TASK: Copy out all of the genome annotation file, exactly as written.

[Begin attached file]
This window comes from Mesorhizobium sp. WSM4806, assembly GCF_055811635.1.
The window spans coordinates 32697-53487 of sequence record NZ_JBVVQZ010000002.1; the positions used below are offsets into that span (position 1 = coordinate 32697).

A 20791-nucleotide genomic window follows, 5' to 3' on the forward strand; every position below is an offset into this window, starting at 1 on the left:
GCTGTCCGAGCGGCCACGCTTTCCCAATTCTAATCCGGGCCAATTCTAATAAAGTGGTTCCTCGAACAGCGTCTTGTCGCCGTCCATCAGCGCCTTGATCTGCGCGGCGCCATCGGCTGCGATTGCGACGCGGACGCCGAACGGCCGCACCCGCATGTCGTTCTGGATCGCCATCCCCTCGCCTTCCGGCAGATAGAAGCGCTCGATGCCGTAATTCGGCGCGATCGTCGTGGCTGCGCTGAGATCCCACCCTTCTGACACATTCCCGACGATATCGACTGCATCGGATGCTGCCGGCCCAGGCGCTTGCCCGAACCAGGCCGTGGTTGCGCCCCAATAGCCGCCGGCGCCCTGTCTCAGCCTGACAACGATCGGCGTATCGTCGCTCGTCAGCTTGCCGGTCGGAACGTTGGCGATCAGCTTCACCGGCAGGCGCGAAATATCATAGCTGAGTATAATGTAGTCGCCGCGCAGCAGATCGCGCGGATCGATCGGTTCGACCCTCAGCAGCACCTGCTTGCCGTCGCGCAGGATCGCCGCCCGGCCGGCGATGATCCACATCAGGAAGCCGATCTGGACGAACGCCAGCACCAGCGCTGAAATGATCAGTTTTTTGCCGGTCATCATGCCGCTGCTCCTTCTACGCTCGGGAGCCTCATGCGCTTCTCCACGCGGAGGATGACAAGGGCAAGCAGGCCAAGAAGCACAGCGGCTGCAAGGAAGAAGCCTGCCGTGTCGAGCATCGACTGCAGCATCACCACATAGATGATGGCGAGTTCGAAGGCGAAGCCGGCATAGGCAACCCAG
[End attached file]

This window comes from Mesorhizobium sp. WSM4806, assembly GCF_055811635.1.
The window spans coordinates 32697-53487 of sequence record NZ_JBVVQZ010000002.1; the positions used below are offsets into that span (position 1 = coordinate 32697).

A 20791-nucleotide genomic window follows, 5' to 3' on the forward strand; every position below is an offset into this window, starting at 1 on the left:
GCTGTCCGAGCGGCCACGCTTTCCCAATTCTAATCCGGGCCAATTCTAATAAAGTGGTTCCTCGAACAGCGTCTTGTCGCCGTCCATCAGCGCCTTGATCTGCGCGGCGCCATCGGCTGCGATTGCGACGCGGACGCCGAACGGCCGCACCCGCATGTCGTTCTGGATCGCCATCCCCTCGCCTTCCGGCAGATAGAAGCGCTCGATGCCGTAATTCGGCGCGATCGTCGTGGCTGCGCTGAGATCCCACCCTTCTGACACATTCCCGACGATATCGACTGCATCGGATGCTGCCGGCCCAGGCGCTTGCCCGAACCAGGCCGTGGTTGCGCCCCAATAGCCGCCGGCGCCCTGTCTCAGCCTGACAACGATCGGCGTATCGTCGCTCGTCAGCTTGCCGGTCGGAACGTTGGCGATCAGCTTCACCGGCAGGCGCGAAATATCATAGCTGAGTATAATGTAGTCGCCGCGCAGCAGATCGCGCGGATCGATCGGTTCGACCCTCAGCAGCACCTGCTTGCCGTCGCGCAGGATCGCCGCCCGGCCGGCGATGATCCACATCAGGAAGCCGATCTGGACGAACGCCAGCACCAGCGCTGAAATGATCAGTTTTTTGCCGGTCATCATGCCGCTGCTCCTTCTACGCTCGGGAGCCTCATGCGCTTCTCCACGCGGAGGATGACAAGGGCAAGCAGGCCAAGAAGCACAGCGGCTGCAAGGAAGAAGCCTGCCGTGTCGAGCATCGACTGCAGCATCACCACATAGATGATGGCGAGTTCGAAGGCGAAGCCGGCATAGGCAACCCAG